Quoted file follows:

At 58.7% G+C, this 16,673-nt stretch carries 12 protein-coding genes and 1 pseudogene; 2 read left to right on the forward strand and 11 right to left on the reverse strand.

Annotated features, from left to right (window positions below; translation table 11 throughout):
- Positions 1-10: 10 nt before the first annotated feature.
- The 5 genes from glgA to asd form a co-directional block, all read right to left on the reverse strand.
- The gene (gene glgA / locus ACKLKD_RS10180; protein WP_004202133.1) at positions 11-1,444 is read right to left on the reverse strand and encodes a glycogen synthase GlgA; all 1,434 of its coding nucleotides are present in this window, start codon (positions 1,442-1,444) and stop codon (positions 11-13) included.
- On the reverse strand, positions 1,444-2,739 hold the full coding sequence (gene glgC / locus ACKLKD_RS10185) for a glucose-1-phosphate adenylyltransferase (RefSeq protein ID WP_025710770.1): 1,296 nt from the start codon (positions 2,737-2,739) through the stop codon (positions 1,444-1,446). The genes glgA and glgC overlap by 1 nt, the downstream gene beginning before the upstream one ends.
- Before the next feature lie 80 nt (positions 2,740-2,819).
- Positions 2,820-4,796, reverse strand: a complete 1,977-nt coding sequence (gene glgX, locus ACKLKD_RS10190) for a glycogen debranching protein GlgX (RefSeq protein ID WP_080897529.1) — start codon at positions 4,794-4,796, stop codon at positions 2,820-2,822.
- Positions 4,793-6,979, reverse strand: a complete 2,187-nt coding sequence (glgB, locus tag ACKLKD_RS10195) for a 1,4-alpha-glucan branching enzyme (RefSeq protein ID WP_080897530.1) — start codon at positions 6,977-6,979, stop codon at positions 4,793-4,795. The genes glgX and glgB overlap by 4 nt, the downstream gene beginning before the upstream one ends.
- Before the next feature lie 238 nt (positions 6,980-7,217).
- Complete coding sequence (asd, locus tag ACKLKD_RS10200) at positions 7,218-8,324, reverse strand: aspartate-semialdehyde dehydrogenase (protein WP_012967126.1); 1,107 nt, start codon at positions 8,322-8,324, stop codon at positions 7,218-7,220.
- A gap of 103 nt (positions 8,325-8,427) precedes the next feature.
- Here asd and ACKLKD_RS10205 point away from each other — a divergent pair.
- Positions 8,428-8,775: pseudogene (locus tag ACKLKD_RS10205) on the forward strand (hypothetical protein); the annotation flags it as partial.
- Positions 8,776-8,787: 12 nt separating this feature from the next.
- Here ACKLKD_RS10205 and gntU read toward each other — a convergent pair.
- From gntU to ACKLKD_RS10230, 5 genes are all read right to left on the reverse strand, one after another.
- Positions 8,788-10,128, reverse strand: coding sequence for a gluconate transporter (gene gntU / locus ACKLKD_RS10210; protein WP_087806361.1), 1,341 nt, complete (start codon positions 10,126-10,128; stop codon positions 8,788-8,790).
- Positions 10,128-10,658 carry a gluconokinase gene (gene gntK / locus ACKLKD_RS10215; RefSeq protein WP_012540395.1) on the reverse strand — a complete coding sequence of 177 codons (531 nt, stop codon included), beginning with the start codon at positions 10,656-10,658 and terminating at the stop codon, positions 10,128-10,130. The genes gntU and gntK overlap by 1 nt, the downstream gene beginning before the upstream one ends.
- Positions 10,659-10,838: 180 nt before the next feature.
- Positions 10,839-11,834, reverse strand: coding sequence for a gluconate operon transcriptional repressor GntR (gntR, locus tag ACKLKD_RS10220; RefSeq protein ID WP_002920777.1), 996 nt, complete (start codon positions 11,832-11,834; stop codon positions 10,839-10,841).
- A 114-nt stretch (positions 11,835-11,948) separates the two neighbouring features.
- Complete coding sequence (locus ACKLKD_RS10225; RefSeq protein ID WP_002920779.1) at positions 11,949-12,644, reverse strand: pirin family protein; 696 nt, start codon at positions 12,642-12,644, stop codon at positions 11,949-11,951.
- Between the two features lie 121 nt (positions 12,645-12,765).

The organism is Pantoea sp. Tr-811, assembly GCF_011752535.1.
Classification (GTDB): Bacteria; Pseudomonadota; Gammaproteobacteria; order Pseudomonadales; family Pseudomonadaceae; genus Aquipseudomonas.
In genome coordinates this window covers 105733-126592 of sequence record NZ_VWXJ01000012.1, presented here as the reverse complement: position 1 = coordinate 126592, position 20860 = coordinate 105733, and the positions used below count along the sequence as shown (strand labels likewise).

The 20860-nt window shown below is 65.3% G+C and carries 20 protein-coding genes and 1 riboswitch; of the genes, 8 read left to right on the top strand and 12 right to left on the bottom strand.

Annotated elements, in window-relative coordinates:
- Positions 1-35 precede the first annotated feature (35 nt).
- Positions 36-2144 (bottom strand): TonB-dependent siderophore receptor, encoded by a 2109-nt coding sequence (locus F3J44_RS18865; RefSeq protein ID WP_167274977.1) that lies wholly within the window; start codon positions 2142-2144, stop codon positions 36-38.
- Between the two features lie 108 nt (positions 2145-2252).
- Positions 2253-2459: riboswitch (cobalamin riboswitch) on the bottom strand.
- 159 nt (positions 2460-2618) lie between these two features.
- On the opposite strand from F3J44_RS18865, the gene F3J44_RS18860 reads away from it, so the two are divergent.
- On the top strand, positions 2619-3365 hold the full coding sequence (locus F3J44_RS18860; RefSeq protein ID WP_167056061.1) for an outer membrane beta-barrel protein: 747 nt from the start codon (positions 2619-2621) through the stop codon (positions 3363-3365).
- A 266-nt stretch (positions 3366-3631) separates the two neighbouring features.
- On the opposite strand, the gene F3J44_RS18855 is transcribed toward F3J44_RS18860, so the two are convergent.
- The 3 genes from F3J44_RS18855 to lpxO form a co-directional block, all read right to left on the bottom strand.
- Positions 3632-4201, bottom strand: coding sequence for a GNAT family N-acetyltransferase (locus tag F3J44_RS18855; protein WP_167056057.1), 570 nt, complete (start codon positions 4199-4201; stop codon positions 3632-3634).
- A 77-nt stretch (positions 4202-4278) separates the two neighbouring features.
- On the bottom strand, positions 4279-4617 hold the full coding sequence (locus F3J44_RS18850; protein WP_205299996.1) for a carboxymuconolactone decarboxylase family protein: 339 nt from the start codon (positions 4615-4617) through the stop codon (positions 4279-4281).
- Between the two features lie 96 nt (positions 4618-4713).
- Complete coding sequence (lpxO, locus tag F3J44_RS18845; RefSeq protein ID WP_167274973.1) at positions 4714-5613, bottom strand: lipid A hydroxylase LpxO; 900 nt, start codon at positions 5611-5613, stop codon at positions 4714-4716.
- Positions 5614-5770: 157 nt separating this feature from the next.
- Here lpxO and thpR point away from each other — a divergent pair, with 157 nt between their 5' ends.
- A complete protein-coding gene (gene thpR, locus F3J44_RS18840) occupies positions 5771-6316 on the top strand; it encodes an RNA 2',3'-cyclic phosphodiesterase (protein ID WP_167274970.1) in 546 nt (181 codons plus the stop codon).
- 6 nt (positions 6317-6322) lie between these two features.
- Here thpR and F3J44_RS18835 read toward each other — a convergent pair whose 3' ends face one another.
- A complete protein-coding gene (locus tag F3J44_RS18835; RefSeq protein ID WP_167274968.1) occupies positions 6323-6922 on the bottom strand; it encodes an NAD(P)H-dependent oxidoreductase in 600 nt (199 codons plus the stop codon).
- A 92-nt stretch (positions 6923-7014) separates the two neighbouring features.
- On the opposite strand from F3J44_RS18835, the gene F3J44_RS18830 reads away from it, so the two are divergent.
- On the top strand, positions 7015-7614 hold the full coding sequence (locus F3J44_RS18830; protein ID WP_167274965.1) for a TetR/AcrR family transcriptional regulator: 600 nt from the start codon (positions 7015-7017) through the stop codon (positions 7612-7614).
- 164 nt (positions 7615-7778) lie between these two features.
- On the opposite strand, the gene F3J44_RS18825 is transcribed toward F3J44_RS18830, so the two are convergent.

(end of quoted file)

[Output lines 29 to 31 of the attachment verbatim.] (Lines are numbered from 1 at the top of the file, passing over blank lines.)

Annotated elements, in window-relative coordinates:
- Positions 1-35 precede the first annotated feature (35 nt).
- Positions 36-2144 (bottom strand): TonB-dependent siderophore receptor, encoded by a 2109-nt coding sequence (locus F3J44_RS18865; RefSeq protein ID WP_167274977.1) that lies wholly within the window; start codon positions 2142-2144, stop codon positions 36-38.